4. Reduction of excitatory glutaminergic neurotransmission. Some antiseizure drugs (e.g., phenobarbital, topiramate) block the AMPA receptor and some (Felbamate, remacemide, an investigational drug) block NMDA receptors.

The understanding of these basic mechanisms has resulted in the development of many new antiseizure drugs. Chemical structures of various antiseizure drugs are given in Figure 1. Clinical uses, mechanism of action, side effects, and other characteristics of these antiseizure drugs are presented in Table II and Table III. The drugs) of choice for various types of seizures are listed in Table I(1-8).


The most common, generalized tonic-clonic status epilepticus is a life threatening emergency requiring immediate cardiovascular, respiratory, and metabolic management along with antiepileptic drugs. Intravenous injection of 20-30 mg of diazepam or lorazapam is followed by a long acting drug such as phenytoin (15-20 mg/kg). Intravenous phenytoin (15-20 mg/kg) alone successfully treats 41-90 percent of patients. Intravenous phenobarbital (20 mg/kg in adults) is also effective in treatment of status epilepticus. Other drugs such as lidocaine have been also recommended. General anesthesia is usually necessary in high resistant cases(2).


Children born to mothers taking antiseizure drugs have an increased risk (~ two fold) of congenital malformations. Use of phenytoin during pregnancy has been implicated in Fetal Hydantoin Syndrome (skeletal, CNS, limb, and orofacial defects). Similar anomalies are also observed with use of phenobarbital and carbamazepine during pregnancy. Pregnant women taking valproate have 1-2 percent risk of having a child with spina bifida. Topiramate has shown teratogenic effects in animals.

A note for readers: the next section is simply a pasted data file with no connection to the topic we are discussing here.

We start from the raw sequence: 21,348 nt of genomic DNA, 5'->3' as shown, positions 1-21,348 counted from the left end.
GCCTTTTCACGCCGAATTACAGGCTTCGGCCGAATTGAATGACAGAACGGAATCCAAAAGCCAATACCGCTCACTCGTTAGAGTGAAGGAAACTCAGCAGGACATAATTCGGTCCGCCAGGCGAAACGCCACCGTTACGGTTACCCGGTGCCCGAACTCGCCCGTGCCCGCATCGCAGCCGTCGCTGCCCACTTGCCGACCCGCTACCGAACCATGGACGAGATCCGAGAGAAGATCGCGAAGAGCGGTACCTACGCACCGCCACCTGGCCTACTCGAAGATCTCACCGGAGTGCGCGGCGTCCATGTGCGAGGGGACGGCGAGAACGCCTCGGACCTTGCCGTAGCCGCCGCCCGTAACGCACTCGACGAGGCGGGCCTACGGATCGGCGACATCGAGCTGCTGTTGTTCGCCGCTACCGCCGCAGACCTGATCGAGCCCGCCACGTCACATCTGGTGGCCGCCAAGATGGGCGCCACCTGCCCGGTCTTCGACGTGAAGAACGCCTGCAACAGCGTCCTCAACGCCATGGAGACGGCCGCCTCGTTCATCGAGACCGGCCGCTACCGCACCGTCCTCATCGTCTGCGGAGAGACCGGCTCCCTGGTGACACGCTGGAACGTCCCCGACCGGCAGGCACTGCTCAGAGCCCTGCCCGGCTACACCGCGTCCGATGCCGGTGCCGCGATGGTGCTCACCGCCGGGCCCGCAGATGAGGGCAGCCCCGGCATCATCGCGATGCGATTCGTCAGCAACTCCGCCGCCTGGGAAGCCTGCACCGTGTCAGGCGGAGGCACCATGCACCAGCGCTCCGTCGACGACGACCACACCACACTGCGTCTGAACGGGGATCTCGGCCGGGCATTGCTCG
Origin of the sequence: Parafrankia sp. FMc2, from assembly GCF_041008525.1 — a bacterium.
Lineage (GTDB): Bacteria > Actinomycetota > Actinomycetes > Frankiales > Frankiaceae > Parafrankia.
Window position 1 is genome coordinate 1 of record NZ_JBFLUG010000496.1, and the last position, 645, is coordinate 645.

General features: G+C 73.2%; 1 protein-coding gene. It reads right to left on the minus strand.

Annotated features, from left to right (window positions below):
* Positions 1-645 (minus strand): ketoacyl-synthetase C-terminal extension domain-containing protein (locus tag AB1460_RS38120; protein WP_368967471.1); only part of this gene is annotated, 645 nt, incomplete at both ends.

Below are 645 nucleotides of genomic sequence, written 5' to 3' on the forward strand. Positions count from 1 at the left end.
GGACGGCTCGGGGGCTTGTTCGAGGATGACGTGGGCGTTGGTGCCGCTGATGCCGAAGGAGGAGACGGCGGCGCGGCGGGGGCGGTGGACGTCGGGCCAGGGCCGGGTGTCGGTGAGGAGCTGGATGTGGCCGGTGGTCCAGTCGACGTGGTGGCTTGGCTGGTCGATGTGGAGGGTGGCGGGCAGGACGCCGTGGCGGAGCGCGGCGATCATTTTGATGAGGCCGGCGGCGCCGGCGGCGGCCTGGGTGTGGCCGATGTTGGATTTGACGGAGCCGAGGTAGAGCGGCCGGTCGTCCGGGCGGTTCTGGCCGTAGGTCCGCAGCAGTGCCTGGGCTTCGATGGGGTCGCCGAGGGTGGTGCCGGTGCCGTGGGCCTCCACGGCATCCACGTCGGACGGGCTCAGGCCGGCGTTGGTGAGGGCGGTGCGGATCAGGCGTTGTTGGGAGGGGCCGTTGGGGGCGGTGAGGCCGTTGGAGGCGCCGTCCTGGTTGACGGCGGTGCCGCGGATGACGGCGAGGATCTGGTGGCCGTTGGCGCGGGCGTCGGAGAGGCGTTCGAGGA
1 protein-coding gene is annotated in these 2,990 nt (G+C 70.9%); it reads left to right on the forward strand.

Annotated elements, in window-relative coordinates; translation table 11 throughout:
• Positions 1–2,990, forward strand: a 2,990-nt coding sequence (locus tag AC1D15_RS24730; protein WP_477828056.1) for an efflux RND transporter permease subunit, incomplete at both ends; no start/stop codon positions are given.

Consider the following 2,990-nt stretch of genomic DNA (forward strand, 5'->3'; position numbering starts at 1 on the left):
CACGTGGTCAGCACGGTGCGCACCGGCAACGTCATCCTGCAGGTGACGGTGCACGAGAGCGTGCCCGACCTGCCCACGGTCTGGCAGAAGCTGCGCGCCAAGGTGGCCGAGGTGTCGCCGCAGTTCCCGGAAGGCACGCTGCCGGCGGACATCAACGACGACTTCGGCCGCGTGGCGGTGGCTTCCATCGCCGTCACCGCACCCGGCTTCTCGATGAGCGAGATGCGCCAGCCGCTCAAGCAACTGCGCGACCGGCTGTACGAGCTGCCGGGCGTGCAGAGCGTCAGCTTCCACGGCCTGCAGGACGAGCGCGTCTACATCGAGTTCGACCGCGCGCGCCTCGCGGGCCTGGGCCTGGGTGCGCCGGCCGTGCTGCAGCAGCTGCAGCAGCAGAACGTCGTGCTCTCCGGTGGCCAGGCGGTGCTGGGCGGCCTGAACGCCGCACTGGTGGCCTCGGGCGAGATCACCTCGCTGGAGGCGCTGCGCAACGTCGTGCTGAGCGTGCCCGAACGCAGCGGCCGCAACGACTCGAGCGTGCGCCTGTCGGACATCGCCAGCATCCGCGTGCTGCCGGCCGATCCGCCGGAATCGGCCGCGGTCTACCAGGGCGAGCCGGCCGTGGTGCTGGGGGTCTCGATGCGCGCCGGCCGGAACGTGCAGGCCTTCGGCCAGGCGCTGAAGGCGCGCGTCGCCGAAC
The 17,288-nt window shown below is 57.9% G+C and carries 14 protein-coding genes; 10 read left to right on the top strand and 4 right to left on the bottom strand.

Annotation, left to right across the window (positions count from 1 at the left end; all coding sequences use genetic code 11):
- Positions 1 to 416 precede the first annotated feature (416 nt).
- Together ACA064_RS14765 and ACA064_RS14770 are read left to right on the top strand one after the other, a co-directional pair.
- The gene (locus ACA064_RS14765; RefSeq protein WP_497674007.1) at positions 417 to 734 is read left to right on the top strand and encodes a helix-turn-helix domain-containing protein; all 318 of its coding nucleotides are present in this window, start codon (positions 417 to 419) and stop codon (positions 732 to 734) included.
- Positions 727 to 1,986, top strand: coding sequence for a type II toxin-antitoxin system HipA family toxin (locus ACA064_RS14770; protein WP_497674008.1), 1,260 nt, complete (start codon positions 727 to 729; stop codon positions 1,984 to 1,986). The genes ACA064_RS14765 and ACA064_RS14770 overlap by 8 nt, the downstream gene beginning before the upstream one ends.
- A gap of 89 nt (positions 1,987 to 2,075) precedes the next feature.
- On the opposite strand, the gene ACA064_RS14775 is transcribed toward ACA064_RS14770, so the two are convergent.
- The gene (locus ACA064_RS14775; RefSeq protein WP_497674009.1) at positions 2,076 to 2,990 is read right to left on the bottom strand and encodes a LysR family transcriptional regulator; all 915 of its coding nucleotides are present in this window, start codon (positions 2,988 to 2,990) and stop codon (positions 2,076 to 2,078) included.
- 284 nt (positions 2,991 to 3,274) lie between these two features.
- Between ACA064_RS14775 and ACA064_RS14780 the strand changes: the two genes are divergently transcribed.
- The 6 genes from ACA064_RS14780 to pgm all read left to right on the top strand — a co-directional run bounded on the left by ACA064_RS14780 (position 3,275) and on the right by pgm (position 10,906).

It is important to minimize the use of antiseizure drugs during pregnancy in both number and dosages. Maternal seizures, however, should not go unchecked. The risk of the pregnant mother having a full blown seizure and having brain injury (hypoxia) are much higher than having a fetus with congenital defects. Thus, the risk to benefit ratio should be seriously considered. However, the pregnant mother taking antieptileptic drugs) should be closely monitored(2).